8. The method of claim 7 wherein the metadata defines a role for each page of the presentation, the role selected from the group consisting of a fixed page, a movable page, an optional page and an expandable page.

9. The method of claim 7 wherein selecting a page for presentation defines at least one element to be displayed from the selected page of the original presentation onto the display device.

10. The method of claim 7 wherein selecting a fixed page for presentation comprises finding a fixed page from the original presentation defined for that exact page on the display device.

11. The method of claim 7 wherein selecting a movable page comprises: determining the current location in the primary text flow; comparing the current location in the primary text flow to the movable page closest to the current location in the primary text flow; comparing a distance between the current location in the primary text flow and the closest movable page to a window; and selecting the movable page if the distance is within the window.

12. The method of claim 7 wherein selecting an optional page comprises: failing to find a fixed page for the current location; failing to find a movable page for the current location; comparing a distance between the current location in the primary text flow and the optional page to a window; and selecting the optional page if the distance is within the window.

13. The method of claim 7 wherein selecting an expansion page comprises: determining a number of pages on the display device is greater than a number of pages of the original presentation; failing to find a fixed page for the current location; failing to find a movable page for the current location; failing to find an optional page for the current location; and selecting an expansion page.

14. The method of claim 7 wherein adapting the page comprises applying a standard page adaptation scheme adjusting the geometry of the page to adapt to the display device.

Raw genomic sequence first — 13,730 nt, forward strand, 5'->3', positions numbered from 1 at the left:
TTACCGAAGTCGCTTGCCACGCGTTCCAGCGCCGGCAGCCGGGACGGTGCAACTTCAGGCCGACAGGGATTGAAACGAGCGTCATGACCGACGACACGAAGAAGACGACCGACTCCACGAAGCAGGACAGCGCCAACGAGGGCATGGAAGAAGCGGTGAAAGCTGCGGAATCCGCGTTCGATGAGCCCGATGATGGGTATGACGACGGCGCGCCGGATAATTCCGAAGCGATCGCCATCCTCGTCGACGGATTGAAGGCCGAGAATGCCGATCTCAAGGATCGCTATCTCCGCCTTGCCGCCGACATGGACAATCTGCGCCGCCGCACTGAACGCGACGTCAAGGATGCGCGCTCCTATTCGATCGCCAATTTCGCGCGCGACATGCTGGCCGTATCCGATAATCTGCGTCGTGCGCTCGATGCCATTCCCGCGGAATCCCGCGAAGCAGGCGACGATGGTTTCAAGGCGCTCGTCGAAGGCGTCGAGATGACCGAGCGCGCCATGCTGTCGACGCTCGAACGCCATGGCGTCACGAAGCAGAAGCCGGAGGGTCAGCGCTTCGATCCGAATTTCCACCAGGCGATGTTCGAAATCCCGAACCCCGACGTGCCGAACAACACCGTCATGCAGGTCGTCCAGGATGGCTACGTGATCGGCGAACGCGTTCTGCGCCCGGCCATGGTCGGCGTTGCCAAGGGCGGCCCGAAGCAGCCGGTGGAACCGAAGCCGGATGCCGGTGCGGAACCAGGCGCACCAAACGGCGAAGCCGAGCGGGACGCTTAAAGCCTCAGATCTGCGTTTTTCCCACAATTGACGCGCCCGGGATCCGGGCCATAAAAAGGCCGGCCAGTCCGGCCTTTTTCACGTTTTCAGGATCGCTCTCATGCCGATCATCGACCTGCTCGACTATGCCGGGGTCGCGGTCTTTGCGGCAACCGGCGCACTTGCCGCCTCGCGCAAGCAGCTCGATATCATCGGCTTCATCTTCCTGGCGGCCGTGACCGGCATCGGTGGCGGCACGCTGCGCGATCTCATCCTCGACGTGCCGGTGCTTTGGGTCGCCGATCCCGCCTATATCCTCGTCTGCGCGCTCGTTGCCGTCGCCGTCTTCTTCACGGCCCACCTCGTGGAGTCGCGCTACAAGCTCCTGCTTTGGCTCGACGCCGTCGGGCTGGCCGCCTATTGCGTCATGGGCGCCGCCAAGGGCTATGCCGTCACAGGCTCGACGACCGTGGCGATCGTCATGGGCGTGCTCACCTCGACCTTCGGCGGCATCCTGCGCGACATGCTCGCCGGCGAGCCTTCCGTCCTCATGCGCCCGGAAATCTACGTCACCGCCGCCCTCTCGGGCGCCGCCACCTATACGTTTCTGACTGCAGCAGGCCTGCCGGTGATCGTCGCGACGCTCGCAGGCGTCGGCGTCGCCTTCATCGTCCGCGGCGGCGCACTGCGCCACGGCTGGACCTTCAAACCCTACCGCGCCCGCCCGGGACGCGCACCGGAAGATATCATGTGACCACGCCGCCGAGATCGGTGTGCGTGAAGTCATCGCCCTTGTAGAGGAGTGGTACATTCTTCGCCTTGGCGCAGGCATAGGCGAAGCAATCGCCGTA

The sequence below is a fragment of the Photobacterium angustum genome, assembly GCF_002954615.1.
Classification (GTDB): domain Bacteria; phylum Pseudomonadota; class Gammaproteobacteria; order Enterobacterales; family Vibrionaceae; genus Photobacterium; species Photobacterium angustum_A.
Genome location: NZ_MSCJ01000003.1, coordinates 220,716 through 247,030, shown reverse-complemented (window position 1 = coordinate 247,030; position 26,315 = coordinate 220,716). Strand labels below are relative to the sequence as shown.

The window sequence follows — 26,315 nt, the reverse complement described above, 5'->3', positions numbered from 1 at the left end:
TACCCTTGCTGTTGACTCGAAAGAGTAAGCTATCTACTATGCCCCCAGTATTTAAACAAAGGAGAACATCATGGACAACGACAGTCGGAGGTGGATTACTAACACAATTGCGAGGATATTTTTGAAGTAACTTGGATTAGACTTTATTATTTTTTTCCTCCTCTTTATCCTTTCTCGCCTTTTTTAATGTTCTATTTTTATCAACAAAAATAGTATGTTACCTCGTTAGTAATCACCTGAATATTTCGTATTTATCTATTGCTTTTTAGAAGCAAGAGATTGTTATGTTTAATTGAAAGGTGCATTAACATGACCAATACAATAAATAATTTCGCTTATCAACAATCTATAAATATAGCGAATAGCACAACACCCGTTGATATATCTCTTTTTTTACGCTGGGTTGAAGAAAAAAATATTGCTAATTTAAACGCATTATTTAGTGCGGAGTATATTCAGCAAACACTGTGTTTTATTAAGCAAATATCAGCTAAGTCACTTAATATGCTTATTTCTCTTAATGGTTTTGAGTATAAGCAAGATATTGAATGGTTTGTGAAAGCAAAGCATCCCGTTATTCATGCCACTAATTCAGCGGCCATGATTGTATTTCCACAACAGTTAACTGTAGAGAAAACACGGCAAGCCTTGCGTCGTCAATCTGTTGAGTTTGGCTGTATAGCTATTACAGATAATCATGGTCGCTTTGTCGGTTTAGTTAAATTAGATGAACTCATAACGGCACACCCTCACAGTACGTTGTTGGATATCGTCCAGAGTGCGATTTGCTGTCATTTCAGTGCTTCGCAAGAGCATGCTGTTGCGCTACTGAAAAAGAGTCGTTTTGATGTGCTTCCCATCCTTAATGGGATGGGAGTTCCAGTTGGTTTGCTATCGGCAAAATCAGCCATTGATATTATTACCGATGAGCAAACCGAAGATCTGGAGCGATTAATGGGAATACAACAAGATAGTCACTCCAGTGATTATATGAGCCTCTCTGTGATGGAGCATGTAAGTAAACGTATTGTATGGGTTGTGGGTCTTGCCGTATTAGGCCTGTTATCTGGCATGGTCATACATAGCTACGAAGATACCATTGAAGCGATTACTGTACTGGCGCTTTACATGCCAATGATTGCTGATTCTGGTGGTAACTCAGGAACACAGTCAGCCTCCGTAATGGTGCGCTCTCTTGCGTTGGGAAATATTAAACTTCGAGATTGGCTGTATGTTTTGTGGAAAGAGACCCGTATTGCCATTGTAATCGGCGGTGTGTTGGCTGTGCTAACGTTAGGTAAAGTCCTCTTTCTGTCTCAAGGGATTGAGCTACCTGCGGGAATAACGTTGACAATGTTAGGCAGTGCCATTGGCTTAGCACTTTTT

15. The method of claim 14 wherein the adaptation scheme displays the elements of the selected page on the display device.

16. The method of claim 7 wherein filling in the text region comprises: reading a current location of a primary text flow pointer; filling in the presentation text region with the primary text flow beginning at the current location; and resetting the primary text flow pointer to a new current location in the primary text flow.

17. A non-transient computer readable storage medium having instructions for specifying pagination preferences and displaying dynamic-length presentations on a display device that, when executed by a computing system, cause a computing system to perform: determining a number of pages required to display a presentation on the display device; retrieving metadata for each page of the presentation, the metadata comprising pagination preferences for controlling pagination of the presentation; and displaying the presentation on the display device using the pagination preferences.

18. The non-transient computer readable storage medium of claim 17, wherein receiving a presentation comprises: identifying preferences for each page of an original presentation, where the original presentation comprises a design for at least one page of an original presentation, the design comprising: (i) a primary text flow, and (ii) a plurality of elements for display on the at least one page; recording a starting point and an ending point within the primary text flow that appear on each page; associating the plurality of elements with the page on which said elements are located; and storing metadata associated with each page.

19. The non-transient computer readable storage medium of claim 17, wherein retrieving metadata comprises: determining a role for each page; retrieving a primary text flow of the presentation; and retrieving a plurality of elements associated with each page of the presentation.

20. The non-transient computer readable storage medium of claim 17, wherein displaying the presentation on the display device comprises: accessing a presentation of at least one page, each page comprising metadata for controlling pagination and a primary text flow of said page; determining a total number of pages required to display the original presentation on the display device; reading metadata for each page; marking a current location in the primary text flow. selecting one page for presentation based on the metadata; adapting the selected page for the display device thereby creating a text region on said selected page; and filling in the text region of the selected page with the primary text flow.